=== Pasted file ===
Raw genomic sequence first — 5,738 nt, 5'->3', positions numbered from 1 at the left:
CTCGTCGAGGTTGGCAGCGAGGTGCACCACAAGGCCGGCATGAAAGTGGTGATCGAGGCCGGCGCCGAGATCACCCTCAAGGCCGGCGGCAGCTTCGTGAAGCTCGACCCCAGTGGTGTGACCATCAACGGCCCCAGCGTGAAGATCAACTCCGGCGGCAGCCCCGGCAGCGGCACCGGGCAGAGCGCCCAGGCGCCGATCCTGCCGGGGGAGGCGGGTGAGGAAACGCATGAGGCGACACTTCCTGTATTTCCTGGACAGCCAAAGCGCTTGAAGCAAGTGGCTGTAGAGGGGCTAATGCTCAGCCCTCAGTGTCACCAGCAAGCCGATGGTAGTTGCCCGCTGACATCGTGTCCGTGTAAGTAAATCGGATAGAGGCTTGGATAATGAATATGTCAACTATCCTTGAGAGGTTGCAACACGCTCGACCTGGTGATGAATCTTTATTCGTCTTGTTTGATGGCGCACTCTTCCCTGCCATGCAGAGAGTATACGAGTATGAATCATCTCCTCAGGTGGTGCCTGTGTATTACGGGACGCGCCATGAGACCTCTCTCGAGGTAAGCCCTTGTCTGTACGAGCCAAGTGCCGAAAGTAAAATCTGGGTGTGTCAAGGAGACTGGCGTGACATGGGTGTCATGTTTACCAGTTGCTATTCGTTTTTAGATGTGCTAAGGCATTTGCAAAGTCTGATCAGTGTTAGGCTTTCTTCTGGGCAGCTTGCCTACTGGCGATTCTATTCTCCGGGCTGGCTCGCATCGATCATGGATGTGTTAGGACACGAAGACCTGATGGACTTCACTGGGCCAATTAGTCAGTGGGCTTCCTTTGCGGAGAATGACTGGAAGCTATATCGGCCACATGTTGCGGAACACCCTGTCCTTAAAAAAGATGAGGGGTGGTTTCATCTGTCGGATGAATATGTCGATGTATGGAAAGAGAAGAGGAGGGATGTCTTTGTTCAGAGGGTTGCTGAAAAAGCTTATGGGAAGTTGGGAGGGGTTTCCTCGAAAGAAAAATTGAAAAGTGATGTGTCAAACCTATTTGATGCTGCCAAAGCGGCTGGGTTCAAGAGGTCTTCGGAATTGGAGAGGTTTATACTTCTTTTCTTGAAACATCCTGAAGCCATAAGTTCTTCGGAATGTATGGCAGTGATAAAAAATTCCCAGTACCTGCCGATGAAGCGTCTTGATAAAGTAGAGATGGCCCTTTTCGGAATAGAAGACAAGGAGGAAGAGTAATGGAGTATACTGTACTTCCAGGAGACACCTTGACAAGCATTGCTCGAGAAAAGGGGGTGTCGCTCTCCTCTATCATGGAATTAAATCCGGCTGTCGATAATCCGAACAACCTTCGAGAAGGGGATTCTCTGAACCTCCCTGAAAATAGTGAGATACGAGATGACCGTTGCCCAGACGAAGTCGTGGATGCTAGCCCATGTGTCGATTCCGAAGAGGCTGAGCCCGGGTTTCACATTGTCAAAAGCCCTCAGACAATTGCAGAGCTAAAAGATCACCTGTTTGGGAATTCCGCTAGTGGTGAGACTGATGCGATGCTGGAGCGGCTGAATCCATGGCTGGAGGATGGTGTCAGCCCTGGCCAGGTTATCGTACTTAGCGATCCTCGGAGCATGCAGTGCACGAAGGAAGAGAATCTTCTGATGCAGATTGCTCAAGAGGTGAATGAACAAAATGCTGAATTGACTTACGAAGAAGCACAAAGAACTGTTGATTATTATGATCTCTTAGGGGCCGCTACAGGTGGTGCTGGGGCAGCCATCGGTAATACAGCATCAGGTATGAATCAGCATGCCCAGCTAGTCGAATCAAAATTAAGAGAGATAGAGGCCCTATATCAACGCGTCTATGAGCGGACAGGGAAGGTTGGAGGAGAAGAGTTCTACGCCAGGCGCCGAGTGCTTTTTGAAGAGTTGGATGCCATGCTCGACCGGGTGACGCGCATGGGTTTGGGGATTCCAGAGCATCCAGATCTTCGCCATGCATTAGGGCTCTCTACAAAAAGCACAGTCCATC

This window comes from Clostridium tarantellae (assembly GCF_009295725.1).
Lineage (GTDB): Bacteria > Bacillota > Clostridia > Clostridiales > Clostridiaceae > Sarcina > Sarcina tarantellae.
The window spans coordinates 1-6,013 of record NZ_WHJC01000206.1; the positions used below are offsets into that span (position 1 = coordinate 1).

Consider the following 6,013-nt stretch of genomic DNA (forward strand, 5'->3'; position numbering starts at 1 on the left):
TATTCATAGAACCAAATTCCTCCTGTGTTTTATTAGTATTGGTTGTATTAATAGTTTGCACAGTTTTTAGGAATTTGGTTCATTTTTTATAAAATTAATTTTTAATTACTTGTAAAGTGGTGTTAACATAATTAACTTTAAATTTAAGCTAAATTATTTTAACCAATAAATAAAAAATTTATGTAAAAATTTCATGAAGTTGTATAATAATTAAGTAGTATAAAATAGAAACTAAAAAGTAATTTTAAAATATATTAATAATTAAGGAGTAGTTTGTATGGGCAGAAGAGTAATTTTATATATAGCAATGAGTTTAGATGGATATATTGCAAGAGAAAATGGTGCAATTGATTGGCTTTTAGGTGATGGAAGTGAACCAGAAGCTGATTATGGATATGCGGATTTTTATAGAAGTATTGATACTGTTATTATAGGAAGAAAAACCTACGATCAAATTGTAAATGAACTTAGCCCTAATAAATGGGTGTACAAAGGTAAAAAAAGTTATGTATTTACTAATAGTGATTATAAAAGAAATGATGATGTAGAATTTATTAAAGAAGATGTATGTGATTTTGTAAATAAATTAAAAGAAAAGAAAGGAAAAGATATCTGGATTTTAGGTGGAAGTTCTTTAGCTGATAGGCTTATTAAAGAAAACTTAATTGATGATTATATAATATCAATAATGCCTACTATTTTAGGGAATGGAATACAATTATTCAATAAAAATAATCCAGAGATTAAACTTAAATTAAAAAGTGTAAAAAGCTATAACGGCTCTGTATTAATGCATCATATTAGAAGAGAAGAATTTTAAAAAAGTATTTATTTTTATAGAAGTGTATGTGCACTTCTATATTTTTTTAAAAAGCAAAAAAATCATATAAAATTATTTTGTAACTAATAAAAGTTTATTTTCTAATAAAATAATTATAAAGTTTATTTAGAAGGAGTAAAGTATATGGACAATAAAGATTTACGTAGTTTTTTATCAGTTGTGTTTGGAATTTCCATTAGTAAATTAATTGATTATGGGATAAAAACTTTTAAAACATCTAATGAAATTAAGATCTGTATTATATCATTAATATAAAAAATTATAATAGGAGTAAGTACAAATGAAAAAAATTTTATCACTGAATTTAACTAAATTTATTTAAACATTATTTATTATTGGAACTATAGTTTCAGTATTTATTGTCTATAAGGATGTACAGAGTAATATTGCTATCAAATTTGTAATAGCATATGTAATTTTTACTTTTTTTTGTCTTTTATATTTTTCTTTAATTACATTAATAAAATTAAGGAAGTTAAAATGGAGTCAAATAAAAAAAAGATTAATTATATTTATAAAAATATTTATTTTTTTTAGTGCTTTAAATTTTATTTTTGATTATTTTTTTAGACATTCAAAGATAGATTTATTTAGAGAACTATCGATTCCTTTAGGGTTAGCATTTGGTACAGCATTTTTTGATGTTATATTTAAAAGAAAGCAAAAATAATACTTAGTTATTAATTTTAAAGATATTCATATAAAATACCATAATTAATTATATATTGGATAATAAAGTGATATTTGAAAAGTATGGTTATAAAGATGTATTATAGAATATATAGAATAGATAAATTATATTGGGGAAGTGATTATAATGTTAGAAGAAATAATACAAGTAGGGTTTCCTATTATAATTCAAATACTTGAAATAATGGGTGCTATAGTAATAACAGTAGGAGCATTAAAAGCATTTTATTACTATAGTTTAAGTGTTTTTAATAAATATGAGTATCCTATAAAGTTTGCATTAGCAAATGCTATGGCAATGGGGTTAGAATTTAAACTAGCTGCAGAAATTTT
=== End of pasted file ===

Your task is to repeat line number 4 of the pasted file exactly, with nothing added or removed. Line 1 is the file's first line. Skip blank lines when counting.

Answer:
Lineage (GTDB): Bacteria > Bacillota > Clostridia > Clostridiales > Clostridiaceae > Sarcina > Sarcina tarantellae.